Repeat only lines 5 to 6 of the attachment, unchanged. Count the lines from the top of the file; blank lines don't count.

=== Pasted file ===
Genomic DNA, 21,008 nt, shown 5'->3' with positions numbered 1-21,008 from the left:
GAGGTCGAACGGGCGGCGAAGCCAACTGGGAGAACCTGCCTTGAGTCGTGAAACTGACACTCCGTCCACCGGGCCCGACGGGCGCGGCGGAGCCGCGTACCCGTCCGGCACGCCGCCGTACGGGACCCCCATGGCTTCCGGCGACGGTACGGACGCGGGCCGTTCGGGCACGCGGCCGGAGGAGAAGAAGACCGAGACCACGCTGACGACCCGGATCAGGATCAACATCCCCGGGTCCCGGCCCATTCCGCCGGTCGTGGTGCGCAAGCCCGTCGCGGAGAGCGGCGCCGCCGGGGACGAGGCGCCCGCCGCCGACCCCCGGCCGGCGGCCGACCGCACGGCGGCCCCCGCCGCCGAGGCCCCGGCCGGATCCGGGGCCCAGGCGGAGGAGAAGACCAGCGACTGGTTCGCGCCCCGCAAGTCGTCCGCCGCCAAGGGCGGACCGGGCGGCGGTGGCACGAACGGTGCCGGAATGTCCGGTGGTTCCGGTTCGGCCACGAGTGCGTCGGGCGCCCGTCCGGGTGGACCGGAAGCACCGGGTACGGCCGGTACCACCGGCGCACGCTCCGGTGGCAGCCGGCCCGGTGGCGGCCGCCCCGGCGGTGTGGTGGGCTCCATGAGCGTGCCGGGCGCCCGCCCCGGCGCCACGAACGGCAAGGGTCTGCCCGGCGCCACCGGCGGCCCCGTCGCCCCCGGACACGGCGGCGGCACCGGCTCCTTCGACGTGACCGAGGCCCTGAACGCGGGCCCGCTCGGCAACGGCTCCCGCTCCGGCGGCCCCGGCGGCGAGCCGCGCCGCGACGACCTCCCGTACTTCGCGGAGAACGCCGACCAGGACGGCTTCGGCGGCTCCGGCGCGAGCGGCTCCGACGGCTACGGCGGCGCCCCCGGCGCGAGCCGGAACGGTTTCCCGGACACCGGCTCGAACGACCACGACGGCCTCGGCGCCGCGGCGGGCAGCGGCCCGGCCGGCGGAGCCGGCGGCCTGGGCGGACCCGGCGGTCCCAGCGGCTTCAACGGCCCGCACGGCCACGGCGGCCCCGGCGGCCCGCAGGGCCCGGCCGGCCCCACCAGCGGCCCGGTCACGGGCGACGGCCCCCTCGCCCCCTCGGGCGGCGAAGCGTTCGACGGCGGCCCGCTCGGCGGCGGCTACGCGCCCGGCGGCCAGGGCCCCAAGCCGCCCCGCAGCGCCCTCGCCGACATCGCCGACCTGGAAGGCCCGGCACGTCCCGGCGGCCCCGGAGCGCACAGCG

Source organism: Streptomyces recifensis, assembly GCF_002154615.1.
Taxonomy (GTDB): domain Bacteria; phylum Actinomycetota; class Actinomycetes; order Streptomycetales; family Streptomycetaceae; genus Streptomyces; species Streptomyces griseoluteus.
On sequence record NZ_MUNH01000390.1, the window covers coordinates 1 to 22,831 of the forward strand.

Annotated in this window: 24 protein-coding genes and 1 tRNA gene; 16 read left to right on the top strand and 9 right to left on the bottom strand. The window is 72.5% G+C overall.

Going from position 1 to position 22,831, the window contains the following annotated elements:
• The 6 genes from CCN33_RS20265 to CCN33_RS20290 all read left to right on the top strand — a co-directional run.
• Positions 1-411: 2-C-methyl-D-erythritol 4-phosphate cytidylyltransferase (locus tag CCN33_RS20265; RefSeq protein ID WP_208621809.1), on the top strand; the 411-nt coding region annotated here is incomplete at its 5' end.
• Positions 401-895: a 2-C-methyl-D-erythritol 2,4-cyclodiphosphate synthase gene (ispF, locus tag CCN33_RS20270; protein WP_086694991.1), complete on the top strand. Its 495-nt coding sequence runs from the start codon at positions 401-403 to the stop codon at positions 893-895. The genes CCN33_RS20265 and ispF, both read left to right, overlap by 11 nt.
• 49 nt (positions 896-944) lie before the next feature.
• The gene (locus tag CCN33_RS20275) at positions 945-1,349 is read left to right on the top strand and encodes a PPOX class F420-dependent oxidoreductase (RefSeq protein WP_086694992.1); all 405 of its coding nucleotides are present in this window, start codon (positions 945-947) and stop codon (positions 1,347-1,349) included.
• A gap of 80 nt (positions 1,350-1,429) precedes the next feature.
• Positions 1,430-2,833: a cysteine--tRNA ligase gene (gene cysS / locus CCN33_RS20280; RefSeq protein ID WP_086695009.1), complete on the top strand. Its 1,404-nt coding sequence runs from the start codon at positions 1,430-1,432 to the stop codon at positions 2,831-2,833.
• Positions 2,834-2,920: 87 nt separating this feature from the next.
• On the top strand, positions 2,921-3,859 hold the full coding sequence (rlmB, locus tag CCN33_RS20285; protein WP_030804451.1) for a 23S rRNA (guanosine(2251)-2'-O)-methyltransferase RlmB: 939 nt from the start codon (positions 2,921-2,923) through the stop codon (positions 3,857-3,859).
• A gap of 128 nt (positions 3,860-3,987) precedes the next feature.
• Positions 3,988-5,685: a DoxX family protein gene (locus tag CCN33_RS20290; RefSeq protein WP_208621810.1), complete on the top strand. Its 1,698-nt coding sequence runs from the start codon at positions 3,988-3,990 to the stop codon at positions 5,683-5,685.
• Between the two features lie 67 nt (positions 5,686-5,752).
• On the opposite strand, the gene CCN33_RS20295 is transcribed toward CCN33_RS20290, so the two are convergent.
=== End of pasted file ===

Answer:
On sequence record NZ_MUNH01000390.1, the window covers coordinates 1 to 22,831 of the forward strand.

Annotated in this window: 24 protein-coding genes and 1 tRNA gene; 16 read left to right on the top strand and 9 right to left on the bottom strand. The window is 72.5% G+C overall.